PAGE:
My colleagues at the time felt very certain that wouldn't happen. I was told they had acquired the tape legally through Hilton exbeau Rick Salomon's then-roommate Donald Thrasher. I was then told that I would be the messenger and my job was to go out and get as much press as I could to draw people to the website Marvad's legal representation also had me convinced that one cannot shoot the "messenger," and that Us Weekly magazine and "Entertainment Tonight" both had excerpts from the tape and were very curious about how it was acquired and whether it was sent to them to start a bidding war or to garner national attention. The answer was a little of both.

What happened next was incredible. Marvad was hit by legal paperwork in every direction. Salomon filed a $10 million lawsuit claiming that the site never had permission to show or disseminate the tape and that it was stolen from his home without his knowledge. Marvad was then hit with papers from the Hilton attorneys threatening a $10 million lawsuit if the tape was shown.

This triggered Marvad's attorneys to then sue Donald Thrasher for misrepresentation of the tape they had acquired from him for $50,000, plus a third of the backend profits.

Eventually Marvad agreed last November to never air the tape and to destroy any copies they had of it, and Paris signed off saying she would not sue Marvad. However, the damage had been done. The tape's contents were leaked onto the web by the aforementioned media outlets, setting off a firestorm that would become the biggest sex scandal since Monica Lewinsky fellated President Clinton in the Oval Office.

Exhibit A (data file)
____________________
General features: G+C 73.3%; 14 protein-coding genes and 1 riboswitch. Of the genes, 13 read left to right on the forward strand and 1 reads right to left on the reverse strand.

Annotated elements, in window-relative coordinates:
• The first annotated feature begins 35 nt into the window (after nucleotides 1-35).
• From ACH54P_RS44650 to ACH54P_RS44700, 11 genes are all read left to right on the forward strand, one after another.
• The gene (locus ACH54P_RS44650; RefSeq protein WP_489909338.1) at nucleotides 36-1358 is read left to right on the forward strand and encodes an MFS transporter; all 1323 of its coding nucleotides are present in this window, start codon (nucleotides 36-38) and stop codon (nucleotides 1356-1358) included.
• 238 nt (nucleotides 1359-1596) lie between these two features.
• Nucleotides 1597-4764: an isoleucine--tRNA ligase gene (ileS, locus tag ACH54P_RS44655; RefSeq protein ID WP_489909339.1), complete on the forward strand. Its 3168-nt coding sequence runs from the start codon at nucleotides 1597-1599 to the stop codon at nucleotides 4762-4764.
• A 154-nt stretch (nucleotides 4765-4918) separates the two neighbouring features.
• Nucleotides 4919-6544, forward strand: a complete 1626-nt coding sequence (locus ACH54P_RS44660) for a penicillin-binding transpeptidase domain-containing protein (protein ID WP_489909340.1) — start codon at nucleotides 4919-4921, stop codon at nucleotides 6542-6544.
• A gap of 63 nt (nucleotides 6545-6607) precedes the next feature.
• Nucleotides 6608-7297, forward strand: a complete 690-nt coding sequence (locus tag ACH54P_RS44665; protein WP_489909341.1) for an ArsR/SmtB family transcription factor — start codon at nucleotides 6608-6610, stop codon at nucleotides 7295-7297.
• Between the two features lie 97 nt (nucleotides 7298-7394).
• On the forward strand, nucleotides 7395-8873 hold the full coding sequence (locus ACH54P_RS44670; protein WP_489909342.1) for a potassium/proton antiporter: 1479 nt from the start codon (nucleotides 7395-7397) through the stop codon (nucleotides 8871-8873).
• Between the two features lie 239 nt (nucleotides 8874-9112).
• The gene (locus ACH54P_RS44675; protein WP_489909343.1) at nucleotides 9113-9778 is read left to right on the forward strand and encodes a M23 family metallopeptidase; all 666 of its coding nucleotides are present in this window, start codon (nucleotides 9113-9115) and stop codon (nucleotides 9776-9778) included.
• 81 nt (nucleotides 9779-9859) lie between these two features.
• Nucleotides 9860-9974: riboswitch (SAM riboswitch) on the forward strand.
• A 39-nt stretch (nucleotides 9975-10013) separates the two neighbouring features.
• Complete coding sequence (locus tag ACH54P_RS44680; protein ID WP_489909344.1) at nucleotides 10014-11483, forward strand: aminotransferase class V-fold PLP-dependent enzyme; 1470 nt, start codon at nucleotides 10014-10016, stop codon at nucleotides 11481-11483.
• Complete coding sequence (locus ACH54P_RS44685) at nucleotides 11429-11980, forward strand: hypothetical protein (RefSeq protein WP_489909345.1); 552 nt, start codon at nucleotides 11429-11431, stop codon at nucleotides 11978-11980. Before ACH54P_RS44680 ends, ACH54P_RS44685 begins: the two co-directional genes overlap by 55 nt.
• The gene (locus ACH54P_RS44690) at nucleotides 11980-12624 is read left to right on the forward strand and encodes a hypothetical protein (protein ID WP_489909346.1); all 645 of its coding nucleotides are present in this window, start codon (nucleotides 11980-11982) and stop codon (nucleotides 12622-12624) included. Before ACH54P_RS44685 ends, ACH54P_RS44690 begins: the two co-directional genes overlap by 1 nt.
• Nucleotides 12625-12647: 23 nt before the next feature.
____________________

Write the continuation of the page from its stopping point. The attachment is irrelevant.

The tape quickly became larger than life and even provided fodder for Jay Leno and David Letterman's opening monologues for weeks to come. In reaction, Salomon's attorneys went on a rampage.

So why did this happen? Well, there was a chain reaction of sorts when the tape was "ill gained." Two very important facts came to the forefront of this case, the first being the use of Rights of Publicity. ROP simply means that no one can use the name or likeness of an individual without the proper documentation in place. In other words, the only people allowed the use of the name Paris Hilton for any promotional purpose is Paris Hilton herself.

The second problem that faced Marvad was the fact that the Hiltons claimed that their daughter was underage at the time the video was produced, saying she had to be under the age of 18, which as we already know is a very sensitive subject in the adult community. No one wants to touch a tape that may be considered child pornography.

But since there were no 2257 papers filed and no model releases made, this tape was almost impossible to distribute. Knowing this information firsthand, Marvad then changed its game plan from a marketing perspective.

"We have agreed to never show the tape or disseminate the tape in any way, shape or form" became my new cadence after already appearing on more than 166 media outlets across the globe.

Stay Tuned for Part 2 with a look at celeb traffic and Larry Flynt...

Kevin Blatt is currently working on a book about celebrity sex tapes. His consulting business, KB Consulting, is centered around exposing or promoting adult-oriented products to the mainstream press. He also represents Mensniche.